Like most political junkies, I have been so focused on the recent election – national, statewide and local – that I have not been thinking much further. But the vicissitudes of politics always bring me back to the core issues. Once the up and down results are in, I remember again that the electoral process amounts to only a part of what makes a democracy work.
Yes, we must have listening and sympathetic ears among those elected to office. Yes, it helps to have people from the margins brought into the arenas of decision making and sitting in the rooms where deals get made. But without advocates for the issues that matter, however much money gets spent and whoever is elected remains irrelevant.
My loneliest moment as an elected official came about three months into my first term as a member of the Santa Monica City Council. We were deciding on development projects one at a time because we had scrapped the laissez faire rules,
Have you ever felt paralyzed by the apocalyptic projections of global warming? Have you walked away from a presentation, article or news report feeling despair about the heating of our planet? You’re not alone. Amongst young Americans polled, global warming is a major worry.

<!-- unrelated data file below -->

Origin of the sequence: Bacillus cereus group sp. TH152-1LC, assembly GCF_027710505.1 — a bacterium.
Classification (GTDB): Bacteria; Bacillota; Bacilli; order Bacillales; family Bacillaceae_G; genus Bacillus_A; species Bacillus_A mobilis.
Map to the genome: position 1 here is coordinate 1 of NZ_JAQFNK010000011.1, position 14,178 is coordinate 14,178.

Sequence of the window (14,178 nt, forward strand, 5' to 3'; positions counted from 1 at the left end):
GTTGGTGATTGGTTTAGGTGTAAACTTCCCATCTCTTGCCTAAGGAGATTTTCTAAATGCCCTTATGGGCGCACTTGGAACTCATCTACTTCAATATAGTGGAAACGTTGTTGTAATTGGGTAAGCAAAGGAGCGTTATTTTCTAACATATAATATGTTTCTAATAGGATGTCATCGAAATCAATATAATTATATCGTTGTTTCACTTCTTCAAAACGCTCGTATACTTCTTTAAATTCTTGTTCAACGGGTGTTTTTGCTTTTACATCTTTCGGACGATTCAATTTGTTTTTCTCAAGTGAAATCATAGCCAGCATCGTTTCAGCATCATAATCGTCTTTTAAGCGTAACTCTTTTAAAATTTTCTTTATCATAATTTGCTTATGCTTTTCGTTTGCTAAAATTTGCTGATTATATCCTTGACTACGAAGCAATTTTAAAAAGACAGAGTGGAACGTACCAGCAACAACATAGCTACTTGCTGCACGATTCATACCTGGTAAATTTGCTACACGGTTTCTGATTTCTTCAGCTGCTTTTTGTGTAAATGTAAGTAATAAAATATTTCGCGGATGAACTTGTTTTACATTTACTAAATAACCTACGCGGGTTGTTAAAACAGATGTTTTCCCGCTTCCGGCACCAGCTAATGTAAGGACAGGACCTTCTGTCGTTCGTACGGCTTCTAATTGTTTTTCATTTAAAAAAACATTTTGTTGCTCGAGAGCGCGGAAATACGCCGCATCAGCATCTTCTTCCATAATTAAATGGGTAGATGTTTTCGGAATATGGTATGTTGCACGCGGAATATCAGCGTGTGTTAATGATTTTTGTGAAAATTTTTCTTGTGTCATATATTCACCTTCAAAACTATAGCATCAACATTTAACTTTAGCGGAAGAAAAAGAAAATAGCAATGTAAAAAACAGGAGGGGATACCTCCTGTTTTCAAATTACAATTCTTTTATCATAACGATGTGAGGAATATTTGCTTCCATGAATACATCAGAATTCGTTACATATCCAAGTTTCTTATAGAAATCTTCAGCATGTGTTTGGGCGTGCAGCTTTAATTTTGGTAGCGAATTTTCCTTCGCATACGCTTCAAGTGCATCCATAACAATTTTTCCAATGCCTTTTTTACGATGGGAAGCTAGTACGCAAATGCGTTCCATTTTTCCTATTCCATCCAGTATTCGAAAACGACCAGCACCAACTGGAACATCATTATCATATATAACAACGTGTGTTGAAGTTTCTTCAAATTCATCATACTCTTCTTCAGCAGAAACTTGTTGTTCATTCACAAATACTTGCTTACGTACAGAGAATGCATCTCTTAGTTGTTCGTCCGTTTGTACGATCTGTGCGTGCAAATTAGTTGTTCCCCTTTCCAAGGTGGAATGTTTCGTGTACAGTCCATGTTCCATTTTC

The fear is good and warranted; the despair and paralysis are not. According to Jonathan Parfrey of the L.A.-based nonprofit, Climate Resolve, climate change needs to be seen as a local issue that people can address and do something about. And he has many ideas about how that can be done.
“L.A. has a spectacular climate,” says Parfrey, “we all love it. That’s why we’re here.” But global warming can hurt our city by impacting the things we care most about — including our health, food and water supply, property values, air quality and fire safety.
What’s called the “urban heat island effect” —
At some point during the last decade, as various plans have been floated to avert climate change, it struck me that we’re focusing on the wrong problem. Global warming caused by a buildup of greenhouse gases in the atmosphere (carbon dioxide chief among them), has indeed sped us in the direction of rendering the planet uninhabitable for life, human and otherwise. But climate change is not a disease in itself. Instead, it’s a symptom of a disease, systemic and pernicious, brought on by squandering the parts of nature we call “resources” at a breathtaking clip and without restraint. All of the solutions on offer, from displacing coal with natural gas in the West to constructing more nuclear reactors in the South, are supposed to allow us to go living exactly as we do, without the consequences.